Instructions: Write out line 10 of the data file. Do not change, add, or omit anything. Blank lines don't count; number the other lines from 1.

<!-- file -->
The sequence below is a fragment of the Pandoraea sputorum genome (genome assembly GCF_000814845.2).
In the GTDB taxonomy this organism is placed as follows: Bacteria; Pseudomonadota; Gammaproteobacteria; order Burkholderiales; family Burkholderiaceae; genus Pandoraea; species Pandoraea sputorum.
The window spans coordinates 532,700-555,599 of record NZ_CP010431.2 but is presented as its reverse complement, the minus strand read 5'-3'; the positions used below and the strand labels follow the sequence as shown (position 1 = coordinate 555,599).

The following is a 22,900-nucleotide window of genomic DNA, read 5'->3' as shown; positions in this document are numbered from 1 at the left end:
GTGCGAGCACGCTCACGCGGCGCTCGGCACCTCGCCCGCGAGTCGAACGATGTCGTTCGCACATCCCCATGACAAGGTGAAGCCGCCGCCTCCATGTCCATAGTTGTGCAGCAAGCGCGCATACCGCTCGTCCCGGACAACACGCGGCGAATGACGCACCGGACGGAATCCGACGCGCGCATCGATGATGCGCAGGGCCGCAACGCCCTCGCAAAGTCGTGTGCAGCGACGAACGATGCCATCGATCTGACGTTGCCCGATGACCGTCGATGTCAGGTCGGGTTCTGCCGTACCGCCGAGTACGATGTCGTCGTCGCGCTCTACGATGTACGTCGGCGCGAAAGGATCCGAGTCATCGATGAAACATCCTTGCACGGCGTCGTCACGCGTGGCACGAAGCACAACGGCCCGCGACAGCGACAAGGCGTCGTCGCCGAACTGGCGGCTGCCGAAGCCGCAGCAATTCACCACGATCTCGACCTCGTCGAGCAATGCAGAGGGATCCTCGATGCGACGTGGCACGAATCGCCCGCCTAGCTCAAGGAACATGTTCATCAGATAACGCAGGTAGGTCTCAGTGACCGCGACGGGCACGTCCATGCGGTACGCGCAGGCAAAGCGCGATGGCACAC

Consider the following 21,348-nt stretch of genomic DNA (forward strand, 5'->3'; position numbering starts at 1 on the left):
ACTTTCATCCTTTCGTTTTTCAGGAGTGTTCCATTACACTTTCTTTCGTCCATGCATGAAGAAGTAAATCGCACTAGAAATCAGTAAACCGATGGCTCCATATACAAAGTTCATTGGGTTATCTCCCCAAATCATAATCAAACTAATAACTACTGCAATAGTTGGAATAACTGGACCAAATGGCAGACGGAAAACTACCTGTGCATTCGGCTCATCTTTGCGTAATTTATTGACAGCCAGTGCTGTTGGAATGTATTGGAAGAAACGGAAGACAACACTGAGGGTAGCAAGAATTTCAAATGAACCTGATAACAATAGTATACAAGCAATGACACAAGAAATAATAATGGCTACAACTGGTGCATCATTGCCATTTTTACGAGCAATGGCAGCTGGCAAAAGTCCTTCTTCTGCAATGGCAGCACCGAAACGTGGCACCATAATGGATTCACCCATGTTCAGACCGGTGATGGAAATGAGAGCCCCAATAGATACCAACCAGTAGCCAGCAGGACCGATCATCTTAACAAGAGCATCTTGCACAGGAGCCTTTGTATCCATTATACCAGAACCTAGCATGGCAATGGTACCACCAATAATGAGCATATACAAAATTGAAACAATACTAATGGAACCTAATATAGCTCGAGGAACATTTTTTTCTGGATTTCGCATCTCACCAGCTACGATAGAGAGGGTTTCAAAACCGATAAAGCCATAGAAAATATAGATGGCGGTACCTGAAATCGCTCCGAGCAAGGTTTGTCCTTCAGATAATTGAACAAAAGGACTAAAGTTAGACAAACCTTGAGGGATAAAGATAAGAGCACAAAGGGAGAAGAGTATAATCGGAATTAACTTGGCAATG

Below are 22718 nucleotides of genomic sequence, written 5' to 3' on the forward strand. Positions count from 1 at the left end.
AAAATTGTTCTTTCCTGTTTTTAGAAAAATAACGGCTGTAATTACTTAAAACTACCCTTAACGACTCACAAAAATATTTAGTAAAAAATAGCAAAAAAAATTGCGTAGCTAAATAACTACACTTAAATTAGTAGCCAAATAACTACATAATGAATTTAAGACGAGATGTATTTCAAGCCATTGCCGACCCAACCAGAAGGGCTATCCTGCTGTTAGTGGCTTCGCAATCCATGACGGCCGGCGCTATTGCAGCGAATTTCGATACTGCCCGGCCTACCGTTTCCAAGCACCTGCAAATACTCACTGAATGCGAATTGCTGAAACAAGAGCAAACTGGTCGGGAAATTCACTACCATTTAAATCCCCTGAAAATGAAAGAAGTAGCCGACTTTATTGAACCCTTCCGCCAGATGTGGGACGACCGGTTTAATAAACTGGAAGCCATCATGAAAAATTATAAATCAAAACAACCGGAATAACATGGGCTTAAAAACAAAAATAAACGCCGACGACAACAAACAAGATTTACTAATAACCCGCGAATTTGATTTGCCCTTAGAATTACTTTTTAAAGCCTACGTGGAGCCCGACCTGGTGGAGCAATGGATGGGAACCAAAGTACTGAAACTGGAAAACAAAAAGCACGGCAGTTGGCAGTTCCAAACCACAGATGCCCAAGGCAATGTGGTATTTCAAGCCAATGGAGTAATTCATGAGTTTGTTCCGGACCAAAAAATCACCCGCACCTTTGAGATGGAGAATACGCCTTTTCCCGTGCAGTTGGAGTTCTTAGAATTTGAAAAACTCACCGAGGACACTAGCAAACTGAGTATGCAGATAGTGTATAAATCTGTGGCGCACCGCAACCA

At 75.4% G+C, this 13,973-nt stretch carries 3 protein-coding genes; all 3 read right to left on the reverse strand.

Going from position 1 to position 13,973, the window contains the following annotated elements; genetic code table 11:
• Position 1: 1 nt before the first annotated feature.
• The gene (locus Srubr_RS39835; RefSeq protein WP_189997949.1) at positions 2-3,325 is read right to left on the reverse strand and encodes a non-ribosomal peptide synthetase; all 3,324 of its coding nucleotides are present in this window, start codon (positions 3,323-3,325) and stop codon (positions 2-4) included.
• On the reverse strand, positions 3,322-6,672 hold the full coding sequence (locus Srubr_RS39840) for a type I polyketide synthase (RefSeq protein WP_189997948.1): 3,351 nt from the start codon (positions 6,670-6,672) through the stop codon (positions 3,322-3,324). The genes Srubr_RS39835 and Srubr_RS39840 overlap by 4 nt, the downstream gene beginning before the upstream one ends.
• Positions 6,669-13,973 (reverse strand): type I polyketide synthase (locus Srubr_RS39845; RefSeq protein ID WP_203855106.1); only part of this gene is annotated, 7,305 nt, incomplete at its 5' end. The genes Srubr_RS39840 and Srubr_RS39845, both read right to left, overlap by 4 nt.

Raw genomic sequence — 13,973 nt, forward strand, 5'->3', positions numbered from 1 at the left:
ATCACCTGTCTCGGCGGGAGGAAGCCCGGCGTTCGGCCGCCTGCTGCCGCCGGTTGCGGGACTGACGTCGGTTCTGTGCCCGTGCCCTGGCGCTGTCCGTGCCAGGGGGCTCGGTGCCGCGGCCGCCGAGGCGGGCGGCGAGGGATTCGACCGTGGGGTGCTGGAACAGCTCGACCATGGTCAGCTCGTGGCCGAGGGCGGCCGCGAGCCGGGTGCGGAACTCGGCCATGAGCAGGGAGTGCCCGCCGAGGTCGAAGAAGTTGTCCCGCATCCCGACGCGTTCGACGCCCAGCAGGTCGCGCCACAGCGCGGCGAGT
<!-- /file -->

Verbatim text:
At 75.4% G+C, this 13,973-nt stretch carries 3 protein-coding genes; all 3 read right to left on the reverse strand.